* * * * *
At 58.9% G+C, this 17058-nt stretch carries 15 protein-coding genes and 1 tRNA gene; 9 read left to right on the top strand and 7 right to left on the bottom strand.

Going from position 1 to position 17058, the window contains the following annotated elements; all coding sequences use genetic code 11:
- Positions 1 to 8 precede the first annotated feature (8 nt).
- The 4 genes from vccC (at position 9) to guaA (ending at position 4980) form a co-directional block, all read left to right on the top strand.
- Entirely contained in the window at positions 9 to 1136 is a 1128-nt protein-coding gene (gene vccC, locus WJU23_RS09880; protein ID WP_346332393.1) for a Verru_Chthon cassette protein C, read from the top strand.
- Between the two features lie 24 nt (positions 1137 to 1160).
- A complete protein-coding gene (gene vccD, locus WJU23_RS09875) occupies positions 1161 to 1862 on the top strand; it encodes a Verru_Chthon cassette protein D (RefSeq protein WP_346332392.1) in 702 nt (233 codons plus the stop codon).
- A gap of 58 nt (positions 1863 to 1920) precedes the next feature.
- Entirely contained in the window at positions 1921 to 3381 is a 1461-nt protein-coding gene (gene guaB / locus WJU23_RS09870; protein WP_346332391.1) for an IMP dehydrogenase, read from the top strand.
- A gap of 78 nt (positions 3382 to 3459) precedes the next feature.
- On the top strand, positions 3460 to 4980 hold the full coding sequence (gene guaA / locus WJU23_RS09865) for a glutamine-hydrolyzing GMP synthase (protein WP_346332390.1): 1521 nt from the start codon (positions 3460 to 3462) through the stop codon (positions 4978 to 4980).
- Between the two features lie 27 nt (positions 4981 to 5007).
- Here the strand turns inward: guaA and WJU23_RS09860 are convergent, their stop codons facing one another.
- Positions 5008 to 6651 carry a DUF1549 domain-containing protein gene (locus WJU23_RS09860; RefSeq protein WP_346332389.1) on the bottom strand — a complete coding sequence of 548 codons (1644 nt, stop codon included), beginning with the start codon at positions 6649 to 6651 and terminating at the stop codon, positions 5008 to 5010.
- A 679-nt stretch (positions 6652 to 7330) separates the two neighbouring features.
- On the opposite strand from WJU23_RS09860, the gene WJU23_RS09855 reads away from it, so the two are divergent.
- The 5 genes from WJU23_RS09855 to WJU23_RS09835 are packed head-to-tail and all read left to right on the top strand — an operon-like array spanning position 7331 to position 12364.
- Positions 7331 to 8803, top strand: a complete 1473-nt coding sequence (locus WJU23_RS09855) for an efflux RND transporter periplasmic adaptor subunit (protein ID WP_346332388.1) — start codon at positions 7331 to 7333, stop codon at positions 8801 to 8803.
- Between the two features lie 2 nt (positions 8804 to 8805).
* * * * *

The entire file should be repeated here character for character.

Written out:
At 58.9% G+C, this 17058-nt stretch carries 15 protein-coding genes and 1 tRNA gene; 9 read left to right on the top strand and 7 right to left on the bottom strand.

Going from position 1 to position 17058, the window contains the following annotated elements; all coding sequences use genetic code 11:
- Positions 1 to 8 precede the first annotated feature (8 nt).
- The 4 genes from vccC (at position 9) to guaA (ending at position 4980) form a co-directional block, all read left to right on the top strand.
- Entirely contained in the window at positions 9 to 1136 is a 1128-nt protein-coding gene (gene vccC, locus WJU23_RS09880; protein ID WP_346332393.1) for a Verru_Chthon cassette protein C, read from the top strand.
- Between the two features lie 24 nt (positions 1137 to 1160).
- A complete protein-coding gene (gene vccD, locus WJU23_RS09875) occupies positions 1161 to 1862 on the top strand; it encodes a Verru_Chthon cassette protein D (RefSeq protein WP_346332392.1) in 702 nt (233 codons plus the stop codon).
- A gap of 58 nt (positions 1863 to 1920) precedes the next feature.
- Entirely contained in the window at positions 1921 to 3381 is a 1461-nt protein-coding gene (gene guaB / locus WJU23_RS09870; protein WP_346332391.1) for an IMP dehydrogenase, read from the top strand.
- A gap of 78 nt (positions 3382 to 3459) precedes the next feature.
- On the top strand, positions 3460 to 4980 hold the full coding sequence (gene guaA / locus WJU23_RS09865) for a glutamine-hydrolyzing GMP synthase (protein WP_346332390.1): 1521 nt from the start codon (positions 3460 to 3462) through the stop codon (positions 4978 to 4980).
- Between the two features lie 27 nt (positions 4981 to 5007).
- Here the strand turns inward: guaA and WJU23_RS09860 are convergent, their stop codons facing one another.
- Positions 5008 to 6651 carry a DUF1549 domain-containing protein gene (locus WJU23_RS09860; RefSeq protein WP_346332389.1) on the bottom strand — a complete coding sequence of 548 codons (1644 nt, stop codon included), beginning with the start codon at positions 6649 to 6651 and terminating at the stop codon, positions 5008 to 5010.
- A 679-nt stretch (positions 6652 to 7330) separates the two neighbouring features.
- On the opposite strand from WJU23_RS09860, the gene WJU23_RS09855 reads away from it, so the two are divergent.
- The 5 genes from WJU23_RS09855 to WJU23_RS09835 are packed head-to-tail and all read left to right on the top strand — an operon-like array spanning position 7331 to position 12364.
- Positions 7331 to 8803, top strand: a complete 1473-nt coding sequence (locus WJU23_RS09855) for an efflux RND transporter periplasmic adaptor subunit (protein ID WP_346332388.1) — start codon at positions 7331 to 7333, stop codon at positions 8801 to 8803.
- Between the two features lie 2 nt (positions 8804 to 8805).